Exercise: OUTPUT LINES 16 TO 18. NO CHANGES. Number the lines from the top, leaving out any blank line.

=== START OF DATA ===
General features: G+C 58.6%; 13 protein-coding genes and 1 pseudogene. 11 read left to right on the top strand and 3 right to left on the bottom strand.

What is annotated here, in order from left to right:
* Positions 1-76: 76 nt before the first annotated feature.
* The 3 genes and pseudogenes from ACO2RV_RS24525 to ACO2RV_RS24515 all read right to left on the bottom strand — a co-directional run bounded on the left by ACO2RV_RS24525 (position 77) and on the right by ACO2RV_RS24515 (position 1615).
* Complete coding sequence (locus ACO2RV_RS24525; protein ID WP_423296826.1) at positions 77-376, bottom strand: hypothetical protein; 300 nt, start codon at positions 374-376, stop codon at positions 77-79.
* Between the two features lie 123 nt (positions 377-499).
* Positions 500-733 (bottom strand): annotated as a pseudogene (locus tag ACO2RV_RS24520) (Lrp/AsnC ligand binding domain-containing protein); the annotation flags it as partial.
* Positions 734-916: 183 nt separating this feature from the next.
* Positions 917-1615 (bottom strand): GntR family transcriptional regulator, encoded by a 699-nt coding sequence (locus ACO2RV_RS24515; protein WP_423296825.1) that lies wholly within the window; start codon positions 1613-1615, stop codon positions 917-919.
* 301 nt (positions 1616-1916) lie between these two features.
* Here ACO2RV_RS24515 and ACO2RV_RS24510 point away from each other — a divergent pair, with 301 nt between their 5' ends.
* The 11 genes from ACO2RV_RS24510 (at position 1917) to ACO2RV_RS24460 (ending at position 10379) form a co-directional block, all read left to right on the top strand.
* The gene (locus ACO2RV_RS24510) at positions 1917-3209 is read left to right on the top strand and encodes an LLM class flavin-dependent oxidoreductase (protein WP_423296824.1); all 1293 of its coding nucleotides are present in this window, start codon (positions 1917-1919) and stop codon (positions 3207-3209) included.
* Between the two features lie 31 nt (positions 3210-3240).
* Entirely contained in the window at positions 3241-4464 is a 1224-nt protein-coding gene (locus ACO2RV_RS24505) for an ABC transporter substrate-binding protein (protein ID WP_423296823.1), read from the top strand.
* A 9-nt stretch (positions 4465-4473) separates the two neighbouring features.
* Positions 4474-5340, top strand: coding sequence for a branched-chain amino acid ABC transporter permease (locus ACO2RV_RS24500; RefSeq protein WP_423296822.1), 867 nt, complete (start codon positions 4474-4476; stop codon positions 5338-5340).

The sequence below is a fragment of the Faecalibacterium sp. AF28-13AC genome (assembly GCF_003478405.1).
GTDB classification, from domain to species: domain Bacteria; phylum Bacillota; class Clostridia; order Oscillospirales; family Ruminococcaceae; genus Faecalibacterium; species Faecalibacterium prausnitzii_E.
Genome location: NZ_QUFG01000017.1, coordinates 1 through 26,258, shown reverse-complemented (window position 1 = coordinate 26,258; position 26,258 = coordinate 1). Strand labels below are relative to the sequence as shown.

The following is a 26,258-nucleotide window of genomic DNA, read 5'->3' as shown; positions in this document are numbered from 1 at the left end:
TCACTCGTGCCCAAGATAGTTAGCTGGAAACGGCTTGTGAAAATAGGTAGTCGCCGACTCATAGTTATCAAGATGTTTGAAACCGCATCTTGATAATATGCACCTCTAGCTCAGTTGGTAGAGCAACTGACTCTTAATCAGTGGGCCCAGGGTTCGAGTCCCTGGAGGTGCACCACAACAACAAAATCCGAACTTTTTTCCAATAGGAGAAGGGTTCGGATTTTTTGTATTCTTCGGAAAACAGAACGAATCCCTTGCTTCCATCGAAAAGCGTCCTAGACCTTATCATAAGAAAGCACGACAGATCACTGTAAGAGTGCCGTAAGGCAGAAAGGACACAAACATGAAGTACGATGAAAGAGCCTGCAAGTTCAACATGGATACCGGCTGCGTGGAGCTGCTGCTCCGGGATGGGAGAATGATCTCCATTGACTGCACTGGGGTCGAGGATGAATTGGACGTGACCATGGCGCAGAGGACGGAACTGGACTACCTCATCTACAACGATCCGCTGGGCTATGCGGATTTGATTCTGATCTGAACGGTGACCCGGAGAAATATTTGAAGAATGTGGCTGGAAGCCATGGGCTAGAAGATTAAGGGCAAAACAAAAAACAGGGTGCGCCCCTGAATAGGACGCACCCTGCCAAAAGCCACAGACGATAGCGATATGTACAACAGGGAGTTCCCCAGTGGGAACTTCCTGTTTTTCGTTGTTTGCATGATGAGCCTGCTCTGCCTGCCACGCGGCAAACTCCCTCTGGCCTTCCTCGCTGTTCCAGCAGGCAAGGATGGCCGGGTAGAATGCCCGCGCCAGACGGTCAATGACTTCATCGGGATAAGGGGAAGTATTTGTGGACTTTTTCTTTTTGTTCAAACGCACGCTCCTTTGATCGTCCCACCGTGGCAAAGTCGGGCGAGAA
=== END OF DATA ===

* A 9-nt stretch (positions 4465-4473) separates the two neighbouring features.
* Positions 4474-5340, top strand: coding sequence for a branched-chain amino acid ABC transporter permease (locus ACO2RV_RS24500; RefSeq protein WP_423296822.1), 867 nt, complete (start codon positions 4474-4476; stop codon positions 5338-5340).

The sequence below is a fragment of the Faecalibacterium sp. AF28-13AC genome (assembly GCF_003478405.1).